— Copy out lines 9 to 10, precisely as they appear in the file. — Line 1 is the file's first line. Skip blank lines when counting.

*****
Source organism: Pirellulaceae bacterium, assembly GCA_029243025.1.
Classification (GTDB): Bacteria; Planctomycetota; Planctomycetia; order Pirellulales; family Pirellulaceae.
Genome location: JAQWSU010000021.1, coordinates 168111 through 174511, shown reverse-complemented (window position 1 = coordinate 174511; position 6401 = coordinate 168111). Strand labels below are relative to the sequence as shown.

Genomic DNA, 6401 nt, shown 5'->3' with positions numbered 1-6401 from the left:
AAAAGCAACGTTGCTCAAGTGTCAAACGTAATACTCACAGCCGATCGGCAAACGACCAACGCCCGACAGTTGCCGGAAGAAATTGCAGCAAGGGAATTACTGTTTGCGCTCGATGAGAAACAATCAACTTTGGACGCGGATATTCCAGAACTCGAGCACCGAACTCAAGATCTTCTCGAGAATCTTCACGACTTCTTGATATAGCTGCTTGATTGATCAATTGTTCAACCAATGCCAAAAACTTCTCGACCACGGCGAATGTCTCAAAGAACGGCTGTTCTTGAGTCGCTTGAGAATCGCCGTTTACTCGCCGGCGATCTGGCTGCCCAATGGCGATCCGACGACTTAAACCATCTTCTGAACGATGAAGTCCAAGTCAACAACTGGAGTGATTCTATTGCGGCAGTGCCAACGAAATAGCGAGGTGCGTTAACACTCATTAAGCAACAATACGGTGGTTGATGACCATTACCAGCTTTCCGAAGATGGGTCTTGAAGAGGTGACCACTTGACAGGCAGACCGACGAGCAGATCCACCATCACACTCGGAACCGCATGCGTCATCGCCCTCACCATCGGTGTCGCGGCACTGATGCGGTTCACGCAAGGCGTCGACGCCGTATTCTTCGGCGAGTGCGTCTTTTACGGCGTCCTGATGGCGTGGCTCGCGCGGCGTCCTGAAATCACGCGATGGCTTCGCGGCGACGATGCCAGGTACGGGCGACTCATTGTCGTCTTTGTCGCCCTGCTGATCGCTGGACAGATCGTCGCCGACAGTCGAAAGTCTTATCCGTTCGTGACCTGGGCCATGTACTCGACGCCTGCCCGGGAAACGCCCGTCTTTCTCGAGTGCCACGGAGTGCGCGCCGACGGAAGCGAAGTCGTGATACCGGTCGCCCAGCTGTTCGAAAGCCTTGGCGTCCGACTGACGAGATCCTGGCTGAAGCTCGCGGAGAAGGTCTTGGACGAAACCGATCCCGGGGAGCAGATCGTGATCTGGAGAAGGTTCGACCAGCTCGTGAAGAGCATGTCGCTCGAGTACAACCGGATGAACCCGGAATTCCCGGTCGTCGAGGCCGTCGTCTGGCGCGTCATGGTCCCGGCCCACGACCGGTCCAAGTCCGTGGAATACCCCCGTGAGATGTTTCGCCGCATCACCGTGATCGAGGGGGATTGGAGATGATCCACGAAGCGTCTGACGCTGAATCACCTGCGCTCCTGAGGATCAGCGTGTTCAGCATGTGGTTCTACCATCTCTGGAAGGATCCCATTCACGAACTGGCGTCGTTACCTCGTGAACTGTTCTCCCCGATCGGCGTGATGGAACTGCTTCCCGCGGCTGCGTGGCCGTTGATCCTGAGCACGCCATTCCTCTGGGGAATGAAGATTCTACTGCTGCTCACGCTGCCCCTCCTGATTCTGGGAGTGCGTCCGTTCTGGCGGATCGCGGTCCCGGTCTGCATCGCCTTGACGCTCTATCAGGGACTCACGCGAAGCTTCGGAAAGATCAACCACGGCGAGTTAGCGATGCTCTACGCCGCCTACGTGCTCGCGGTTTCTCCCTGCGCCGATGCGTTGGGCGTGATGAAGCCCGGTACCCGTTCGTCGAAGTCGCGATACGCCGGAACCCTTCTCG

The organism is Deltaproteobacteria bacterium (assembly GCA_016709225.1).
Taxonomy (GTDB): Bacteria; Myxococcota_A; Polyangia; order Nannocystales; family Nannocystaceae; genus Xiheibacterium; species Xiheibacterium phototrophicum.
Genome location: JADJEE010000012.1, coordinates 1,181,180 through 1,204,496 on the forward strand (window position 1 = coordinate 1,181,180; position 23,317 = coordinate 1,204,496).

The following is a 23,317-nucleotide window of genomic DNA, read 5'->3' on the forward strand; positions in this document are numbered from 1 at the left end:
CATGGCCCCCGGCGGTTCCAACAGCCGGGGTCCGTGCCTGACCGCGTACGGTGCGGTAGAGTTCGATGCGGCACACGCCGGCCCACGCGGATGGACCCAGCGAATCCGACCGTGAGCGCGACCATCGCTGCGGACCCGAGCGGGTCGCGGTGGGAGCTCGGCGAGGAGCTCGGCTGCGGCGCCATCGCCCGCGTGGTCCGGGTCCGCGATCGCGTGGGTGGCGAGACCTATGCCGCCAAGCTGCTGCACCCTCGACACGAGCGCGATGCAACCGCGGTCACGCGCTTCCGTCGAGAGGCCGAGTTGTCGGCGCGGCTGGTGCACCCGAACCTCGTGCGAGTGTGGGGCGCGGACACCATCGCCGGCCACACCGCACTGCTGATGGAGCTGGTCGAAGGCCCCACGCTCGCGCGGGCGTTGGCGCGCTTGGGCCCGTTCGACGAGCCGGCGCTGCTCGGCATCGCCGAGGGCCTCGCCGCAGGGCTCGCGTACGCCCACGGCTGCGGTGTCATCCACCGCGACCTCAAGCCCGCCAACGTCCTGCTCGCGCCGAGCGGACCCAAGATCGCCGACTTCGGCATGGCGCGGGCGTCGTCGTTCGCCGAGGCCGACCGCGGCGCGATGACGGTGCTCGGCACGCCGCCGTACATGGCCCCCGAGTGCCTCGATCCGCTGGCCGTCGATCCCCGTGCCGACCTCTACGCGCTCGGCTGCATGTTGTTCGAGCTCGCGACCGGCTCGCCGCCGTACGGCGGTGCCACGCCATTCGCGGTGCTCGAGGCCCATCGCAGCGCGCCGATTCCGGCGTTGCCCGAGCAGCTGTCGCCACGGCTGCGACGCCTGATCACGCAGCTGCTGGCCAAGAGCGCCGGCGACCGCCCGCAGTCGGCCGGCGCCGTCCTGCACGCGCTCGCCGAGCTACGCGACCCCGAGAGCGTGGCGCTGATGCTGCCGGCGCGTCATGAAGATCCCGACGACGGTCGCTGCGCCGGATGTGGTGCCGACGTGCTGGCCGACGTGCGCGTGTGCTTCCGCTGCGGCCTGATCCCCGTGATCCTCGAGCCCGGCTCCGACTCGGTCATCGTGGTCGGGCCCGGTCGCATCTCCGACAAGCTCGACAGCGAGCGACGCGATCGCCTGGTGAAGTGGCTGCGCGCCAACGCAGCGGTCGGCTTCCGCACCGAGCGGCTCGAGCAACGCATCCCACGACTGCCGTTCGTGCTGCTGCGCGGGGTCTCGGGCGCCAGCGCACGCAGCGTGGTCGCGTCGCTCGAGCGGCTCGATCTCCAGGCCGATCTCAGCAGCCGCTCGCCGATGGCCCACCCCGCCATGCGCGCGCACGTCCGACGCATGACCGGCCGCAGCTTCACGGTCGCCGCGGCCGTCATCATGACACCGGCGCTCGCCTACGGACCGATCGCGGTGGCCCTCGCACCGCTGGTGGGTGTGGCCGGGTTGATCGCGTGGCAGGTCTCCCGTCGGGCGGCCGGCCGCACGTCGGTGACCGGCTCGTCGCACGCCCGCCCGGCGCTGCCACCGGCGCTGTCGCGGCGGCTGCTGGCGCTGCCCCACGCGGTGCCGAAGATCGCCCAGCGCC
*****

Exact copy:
The following is a 23,317-nucleotide window of genomic DNA, read 5'->3' on the forward strand; positions in this document are numbered from 1 at the left end:
CATGGCCCCCGGCGGTTCCAACAGCCGGGGTCCGTGCCTGACCGCGTACGGTGCGGTAGAGTTCGATGCGGCACACGCCGGCCCACGCGGATGGACCCAGCGAATCCGACCGTGAGCGCGACCATCGCTGCGGACCCGAGCGGGTCGCGGTGGGAGCTCGGCGAGGAGCTCGGCTGCGGCGCCATCGCCCGCGTGGTCCGGGTCCGCGATCGCGTGGGTGGCGAGACCTATGCCGCCAAGCTGCTGCACCCTCGACACGAGCGCGATGCAACCGCGGTCACGCGCTTCCGTCGAGAGGCCGAGTTGTCGGCGCGGCTGGTGCACCCGAACCTCGTGCGAGTGTGGGGCGCGGACACCATCGCCGGCCACACCGCACTGCTGATGGAGCTGGTCGAAGGCCCCACGCTCGCGCGGGCGTTGGCGCGCTTGGGCCCGTTCGACGAGCCGGCGCTGCTCGGCATCGCCGAGGGCCTCGCCGCAGGGCTCGCGTACGCCCACGGCTGCGGTGTCATCCACCGCGACCTCAAGCCCGCCAACGTCCTGCTCGCGCCGAGCGGACCCAAGATCGCCGACTTCGGCATGGCGCGGGCGTCGTCGTTCGCCGAGGCCGACCGCGGCGCGATGACGGTGCTCGGCACGCCGCCGTACATGGCCCCCGAGTGCCTCGATCCGCTGGCCGTCGATCCCCGTGCCGACCTCTACGCGCTCGGCTGCATGTTGTTCGAGCTCGCGACCGGCTCGCCGCCGTACGGCGGTGCCACGCCATTCGCGGTGCTCGAGGCCCATCGCAGCGCGCCGATTCCGGCGTTGCCCGAGCAGCTGTCGCCACGGCTGCGACGCCTGATCACGCAGCTGCTGGCCAAGAGCGCCGGCGACCGCCCGCAGTCGGCCGGCGCCGTCCTGCACGCGCTCGCCGAGCTACGCGACCCCGAGAGCGTGGCGCTGATGCTGCCGGCGCGTCATGAAGATCCCGACGACGGTCGCTGCGCCGGATGTGGTGCCGACGTGCTGGCCGACGTGCGCGTGTGCTTCCGCTGCGGCCTGATCCCCGTGATCCTCGAGCCCGGCTCCGACTCGGTCATCGTGGTCGGGCCCGGTCGCATCTCCGACAAGCTCGACAGCGAGCGACGCGATCGCCTGGTGAAGTGGCTGCGCGCCAACGCAGCGGTCGGCTTCCGCACCGAGCGGCTCGAGCAACGCATCCCACGACTGCCGTTCGTGCTGCTGCGCGGGGTCTCGGGCGCCAGCGCACGCAGCGTGGTCGCGTCGCTCGAGCGGCTCGATCTCCAGGCCGATCTCAGCAGCCGCTCGCCGATGGCCCACCCCGCCATGCGCGCGCACGTCCGACGCATGACCGGCCGCAGCTTCACGGTCGCCGCGGCCGTCATCATGACACCGGCGCTCGCCTACGGACCGATCGCGGTGGCCCTCGCACCGCTGGTGGGTGTGGCCGGGTTGATCGCGTGGCAGGTCTCCCGTCGGGCGGCCGGCCGCACGTCGGTGACCGGCTCGTCGCACGCCCGCCCGGCGCTGCCACCGGCGCTGTCGCGGCGGCTGCTGGCGCTGCCCCACGCGGTGCCGAAGATCGCCCAGCGCC